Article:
Bringing you the "Good News" of Jesus Christ and His Church While PROMOTING CATHOLIC Apologetic Support groups loyal to the Holy Father and Church's magisterium
Home About
AskACatholic.com
What's New? Resources The Church Family Life Mass and
Adoration
Ask A Catholic
Knowledge base
AskACatholic Disclaimer
Search the
AskACatholic Database
Donate and
Support our work
Frequently Asked Questions (FAQs)
New Questions
Cool Catholic Videos
About Saints
Disciplines and Practices
Purgatory and Indulgences
About the Holy Mass
About Mary
Searching and Confused
Homosexual Issues
Life and Family
No Salvation Outside the Church
Sacred Scripture
non-Catholic Cults
Justification and Salvation
The Pope and Papacy
The Sacraments
Relationships and Marriage situations
back
Specific people, organizations and events
Doctrine and Teachings
Specific Practices
Church Internals
Church History

Angela Klosky wrote:

Hi, guys —

My boyfriend and I recently began discussing marriage at length. He was raised a Catholic and he's been devoted to his religion his entire life.

I was baptized Christian but never raised with any aspect of religious faith. I have a great deal of respect:

  • for religion
  • for the concept of having that faith, and
  • for believing

so I've greatly supported him in every way that I can.

His previous relationship ended rather abruptly with her leaving him at the altar, so when the discussion of our marriage came up he was 100% against having a Church ceremony.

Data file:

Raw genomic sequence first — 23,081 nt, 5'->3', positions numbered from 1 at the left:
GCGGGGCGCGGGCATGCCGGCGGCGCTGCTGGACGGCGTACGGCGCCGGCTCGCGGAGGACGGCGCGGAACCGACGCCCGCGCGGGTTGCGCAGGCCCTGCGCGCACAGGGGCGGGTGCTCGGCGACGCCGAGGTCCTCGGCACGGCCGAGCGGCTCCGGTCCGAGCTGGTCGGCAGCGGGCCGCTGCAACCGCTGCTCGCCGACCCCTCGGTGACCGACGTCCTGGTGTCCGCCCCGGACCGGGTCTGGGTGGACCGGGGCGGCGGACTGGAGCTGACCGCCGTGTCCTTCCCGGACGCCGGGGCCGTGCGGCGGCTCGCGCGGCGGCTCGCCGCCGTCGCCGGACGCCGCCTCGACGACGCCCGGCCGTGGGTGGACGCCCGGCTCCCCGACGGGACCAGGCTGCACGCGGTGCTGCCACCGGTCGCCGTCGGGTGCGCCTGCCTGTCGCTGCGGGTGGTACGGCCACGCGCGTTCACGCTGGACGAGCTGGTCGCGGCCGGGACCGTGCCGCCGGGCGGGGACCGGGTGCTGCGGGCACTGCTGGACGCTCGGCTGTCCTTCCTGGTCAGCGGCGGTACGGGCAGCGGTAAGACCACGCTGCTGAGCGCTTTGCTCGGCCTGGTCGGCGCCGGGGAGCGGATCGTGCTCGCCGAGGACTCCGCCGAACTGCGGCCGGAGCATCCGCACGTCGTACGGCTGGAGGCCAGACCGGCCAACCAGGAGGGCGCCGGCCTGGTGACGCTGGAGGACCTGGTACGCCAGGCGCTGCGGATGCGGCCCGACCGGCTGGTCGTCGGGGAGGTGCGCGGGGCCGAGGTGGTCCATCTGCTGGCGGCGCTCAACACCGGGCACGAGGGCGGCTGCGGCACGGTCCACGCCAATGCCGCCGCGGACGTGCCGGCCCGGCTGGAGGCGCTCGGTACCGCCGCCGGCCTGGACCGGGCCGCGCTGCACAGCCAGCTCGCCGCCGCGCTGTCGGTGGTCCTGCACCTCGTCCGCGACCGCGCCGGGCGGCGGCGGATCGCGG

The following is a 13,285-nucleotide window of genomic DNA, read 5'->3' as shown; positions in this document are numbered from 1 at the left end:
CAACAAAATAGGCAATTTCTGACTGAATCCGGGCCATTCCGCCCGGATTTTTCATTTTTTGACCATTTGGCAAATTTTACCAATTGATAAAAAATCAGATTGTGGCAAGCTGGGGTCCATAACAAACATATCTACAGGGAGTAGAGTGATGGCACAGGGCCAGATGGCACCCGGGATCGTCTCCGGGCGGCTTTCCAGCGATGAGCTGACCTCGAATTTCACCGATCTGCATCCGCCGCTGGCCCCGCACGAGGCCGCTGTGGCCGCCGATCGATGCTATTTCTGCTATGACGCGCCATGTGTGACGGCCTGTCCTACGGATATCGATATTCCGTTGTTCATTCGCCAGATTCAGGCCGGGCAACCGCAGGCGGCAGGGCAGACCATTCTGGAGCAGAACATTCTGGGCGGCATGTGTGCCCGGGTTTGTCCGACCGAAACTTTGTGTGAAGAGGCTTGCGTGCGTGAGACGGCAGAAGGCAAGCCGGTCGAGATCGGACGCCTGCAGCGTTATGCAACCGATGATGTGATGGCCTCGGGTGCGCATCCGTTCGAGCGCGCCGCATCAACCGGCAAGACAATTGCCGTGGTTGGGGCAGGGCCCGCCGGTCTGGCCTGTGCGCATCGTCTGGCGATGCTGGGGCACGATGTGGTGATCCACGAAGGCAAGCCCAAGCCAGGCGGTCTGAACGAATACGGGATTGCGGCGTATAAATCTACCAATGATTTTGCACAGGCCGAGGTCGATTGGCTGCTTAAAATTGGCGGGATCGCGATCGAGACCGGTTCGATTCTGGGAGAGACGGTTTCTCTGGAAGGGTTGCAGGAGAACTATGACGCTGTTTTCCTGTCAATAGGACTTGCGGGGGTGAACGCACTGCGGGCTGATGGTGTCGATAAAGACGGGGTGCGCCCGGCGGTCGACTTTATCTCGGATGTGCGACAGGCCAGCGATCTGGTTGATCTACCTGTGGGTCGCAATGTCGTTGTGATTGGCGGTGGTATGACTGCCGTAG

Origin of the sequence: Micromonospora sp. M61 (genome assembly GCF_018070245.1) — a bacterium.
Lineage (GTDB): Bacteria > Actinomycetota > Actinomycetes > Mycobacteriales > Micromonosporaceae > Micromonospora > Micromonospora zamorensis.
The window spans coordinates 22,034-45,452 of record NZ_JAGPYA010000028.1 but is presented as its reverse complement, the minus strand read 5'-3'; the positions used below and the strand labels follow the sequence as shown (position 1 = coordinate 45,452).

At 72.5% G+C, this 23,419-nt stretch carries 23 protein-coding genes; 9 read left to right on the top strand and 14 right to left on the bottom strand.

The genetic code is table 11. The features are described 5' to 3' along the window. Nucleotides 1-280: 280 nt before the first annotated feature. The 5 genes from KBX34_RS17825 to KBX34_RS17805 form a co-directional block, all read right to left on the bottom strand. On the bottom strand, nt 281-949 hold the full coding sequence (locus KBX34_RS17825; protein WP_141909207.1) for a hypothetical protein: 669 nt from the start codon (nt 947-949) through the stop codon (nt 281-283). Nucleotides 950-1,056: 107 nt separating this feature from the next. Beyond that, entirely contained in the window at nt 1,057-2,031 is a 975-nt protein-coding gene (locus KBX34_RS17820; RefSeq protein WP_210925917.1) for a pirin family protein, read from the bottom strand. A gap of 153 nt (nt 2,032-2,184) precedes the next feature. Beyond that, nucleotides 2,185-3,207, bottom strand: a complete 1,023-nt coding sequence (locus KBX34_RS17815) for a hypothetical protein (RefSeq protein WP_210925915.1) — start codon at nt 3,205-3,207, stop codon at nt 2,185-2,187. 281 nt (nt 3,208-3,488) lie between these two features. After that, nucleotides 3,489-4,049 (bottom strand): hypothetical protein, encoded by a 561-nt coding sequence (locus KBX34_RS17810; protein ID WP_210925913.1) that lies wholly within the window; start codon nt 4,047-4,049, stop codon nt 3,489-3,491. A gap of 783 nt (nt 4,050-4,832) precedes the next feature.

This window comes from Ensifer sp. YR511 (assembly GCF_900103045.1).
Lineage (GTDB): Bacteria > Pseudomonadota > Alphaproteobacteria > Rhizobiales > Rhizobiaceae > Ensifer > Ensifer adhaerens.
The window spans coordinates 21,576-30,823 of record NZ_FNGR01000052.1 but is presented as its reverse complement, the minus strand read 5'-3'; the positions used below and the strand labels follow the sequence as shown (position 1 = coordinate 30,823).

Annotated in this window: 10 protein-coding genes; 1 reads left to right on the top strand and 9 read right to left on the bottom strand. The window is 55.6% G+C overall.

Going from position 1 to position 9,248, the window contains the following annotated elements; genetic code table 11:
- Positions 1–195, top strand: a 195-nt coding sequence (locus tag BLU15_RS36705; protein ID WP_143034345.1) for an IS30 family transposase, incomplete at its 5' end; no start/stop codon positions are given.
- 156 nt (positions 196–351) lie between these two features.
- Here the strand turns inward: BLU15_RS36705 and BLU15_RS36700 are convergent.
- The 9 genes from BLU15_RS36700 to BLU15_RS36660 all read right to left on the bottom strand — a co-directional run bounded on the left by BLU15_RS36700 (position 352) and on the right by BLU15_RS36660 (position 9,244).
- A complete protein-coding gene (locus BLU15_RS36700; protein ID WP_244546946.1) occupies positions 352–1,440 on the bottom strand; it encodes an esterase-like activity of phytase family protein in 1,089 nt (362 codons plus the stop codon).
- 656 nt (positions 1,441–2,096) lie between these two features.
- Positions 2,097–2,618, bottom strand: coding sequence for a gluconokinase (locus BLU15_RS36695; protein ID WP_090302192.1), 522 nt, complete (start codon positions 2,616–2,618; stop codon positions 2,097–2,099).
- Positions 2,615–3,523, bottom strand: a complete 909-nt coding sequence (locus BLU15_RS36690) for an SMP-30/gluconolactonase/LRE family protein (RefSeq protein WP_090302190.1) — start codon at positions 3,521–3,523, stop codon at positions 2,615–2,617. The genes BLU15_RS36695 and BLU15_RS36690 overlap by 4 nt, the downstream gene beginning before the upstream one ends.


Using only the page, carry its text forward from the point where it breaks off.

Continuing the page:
I can understand where he's coming from. It was a rather scarring experience for him and the implications of repeating the same mistake would be enough to scare anyone away. He was to be married by the state and to have a nice reception to save money, but I was told that if he didn't have the church wedding he would:

  • lose some of his rights as a Catholic
  • no longer be able to receive Holy Communion, and
  • the Church wouldn't see our marriage as a valid one.

Above all else, I don't want him to lose his faith. I don't want to see him lose his way in his religion when he's devoted so much of his life and time to it. I know that his beliefs are important to him and, in that light, they are important to me as well. I've informed him that I'm more than willing to take all the necessary steps to marry him under his religion but he still refuses.

  • Is there anyway that we, as a Catholic and non-Catholic couple, can marry outside of the Church without having him lose anything?

I feel like there has to be some length of a compromise here; something maybe I can do so this will all turn out okay.

Angela

  { Because of his bad Church experience, is there a way we can validly marriage outside the Church? }

Bob replied:

Angela,

In my estimation your fiancé needs counseling. When people are not making rational decisions but are otherwise sane and balanced persons, there is more than meets the eye, and there are likely deeper issues to be unmasked.